”I’m Doug Stanhope and that’s why I drink.”
Most fans of comedy would agree that Doug Stanhope is one of the greatest stand-up comedians of all time. A legendary road comic with some of the best drink and drug-fueled stories ever told, has garnered the respect of his peers and a loyal fan base without ever becoming too mainstream. As fellow stand-up legend Louis C.K put it: “The fact that he is not hugely famous is a choice entirely his own”.
His intelligent, dark, and often offensive brand of humour has been hugely influenced by his, some might say strange, relationship with his mother Bonnie. ‘Digging Up Mother’ chronicles Doug’s life, from the troubled early years growing up in Paxton, Massachusetts, through to the professional drunk/comedian he is today whilst also shedding light on his ever evolving relationship with his mother.
It is rare to find a book as honest and as frank as this one. The first chapter, in which he describes, how he assisted his mother commit suicide through a morphine overdose sets the tone perfectly. A harrowing, somewhat unsettling opening but, thanks to Doug, makes you laugh your balls off throughout. Shouting at your terminally ill mother, ”Hey, Ma! Wait!! They found a cure!” after she’s just downed enough liquid morphine to take down the entire New Zealand rugby team, whilst getting blind drunk and watching Bad Santa (her favourite movie) is exactly the kind of adult I want to be.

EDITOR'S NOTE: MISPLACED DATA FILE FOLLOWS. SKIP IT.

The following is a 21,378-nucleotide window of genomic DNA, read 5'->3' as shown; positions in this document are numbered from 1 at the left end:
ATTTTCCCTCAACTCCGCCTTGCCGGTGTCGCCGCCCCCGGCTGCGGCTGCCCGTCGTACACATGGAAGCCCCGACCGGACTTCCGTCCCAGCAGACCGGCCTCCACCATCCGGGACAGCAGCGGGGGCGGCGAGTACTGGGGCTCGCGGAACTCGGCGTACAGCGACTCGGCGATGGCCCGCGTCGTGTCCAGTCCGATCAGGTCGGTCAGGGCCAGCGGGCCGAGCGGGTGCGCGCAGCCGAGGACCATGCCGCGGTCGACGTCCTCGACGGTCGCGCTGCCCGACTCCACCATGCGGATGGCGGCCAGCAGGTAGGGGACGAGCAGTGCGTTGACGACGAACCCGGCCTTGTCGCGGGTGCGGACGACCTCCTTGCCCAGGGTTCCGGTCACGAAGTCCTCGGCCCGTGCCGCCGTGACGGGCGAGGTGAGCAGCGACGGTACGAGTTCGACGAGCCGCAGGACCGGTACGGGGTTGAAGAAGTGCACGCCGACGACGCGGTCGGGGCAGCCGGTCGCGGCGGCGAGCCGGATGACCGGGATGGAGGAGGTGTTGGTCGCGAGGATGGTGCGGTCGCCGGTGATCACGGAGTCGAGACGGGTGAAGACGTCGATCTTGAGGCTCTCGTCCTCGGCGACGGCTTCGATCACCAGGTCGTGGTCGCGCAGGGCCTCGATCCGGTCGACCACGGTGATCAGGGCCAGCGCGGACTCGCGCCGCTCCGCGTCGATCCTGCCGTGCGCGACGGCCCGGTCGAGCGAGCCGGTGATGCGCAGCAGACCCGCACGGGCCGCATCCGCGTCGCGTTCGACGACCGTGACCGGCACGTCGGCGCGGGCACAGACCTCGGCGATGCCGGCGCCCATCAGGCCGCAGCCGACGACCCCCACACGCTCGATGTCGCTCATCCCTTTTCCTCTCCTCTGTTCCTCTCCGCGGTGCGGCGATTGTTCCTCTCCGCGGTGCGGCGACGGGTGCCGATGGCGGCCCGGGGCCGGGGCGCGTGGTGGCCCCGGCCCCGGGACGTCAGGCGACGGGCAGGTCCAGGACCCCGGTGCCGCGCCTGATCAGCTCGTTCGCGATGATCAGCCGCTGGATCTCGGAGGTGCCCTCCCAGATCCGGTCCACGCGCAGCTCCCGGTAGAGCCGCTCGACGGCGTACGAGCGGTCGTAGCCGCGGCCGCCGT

I have honestly never laughed as much reading a book in my life (except maybe The Da Vinci Code or The Bible). From discovering a ‘woman of the night’ was actually a man to combing through vomit to find a tab of LSD, to his correspondence with ‘Death Row Victor’, it is full of insane, wonderful and sometimes beautifully hilarious moments. The book also has some gross out moments too; Doug’s description of how the much older Cookie ‘cleaned’ herself during a threesome with Doug and her husband still gives me nightmares. I will never look at a cookie the same way again.
Bonnie Stanhope’s story takes up a lot of page time and that is not a bad thing at all. She is an incredibly interesting woman, who had her fair share of troubles too. A hoarder/former porn reviewer/big rig driver/cat toucher who clearly loved her son (maybe too much). Her troubles with men, alcoholism and anxiety are well documented and you really do start to care a lot about this woman whom you’ve never met. Her diary entries are so frank and brutal that it can leave you feeling quite emotional. Don’t worry though; Doug brings you back every time.
It’s also a good book for showing just how difficult a job being a stand-up comedian is. Sure you can go to an open mic night, do well and take it from there, but to be one of the best like Doug you need to put in some incredibly hard hours. The constant touring and living out the back of your car is not something that springs to mind when watching Michael McIntyre pretending that he’s funny.
All in all, a truly wonderful book from one of the greatest comedy minds the world has ever seen, with an ending that I will admit, brought a tear to my eye. The story of Doug’s life, and his mother Bonnie, is incredibly engrossing and is one that I will be going back to time and time again. I wish I could do it more justice but i can’t: I’m not a great writer. Doug is though. Buy his book. Hell, I’ll let you borrow my copy. That’s how much I want people to read it. If not, check him out on Netflix: ‘Deadbeat Hero’ or ‘Beerhall Putsch’ will not disappoint you.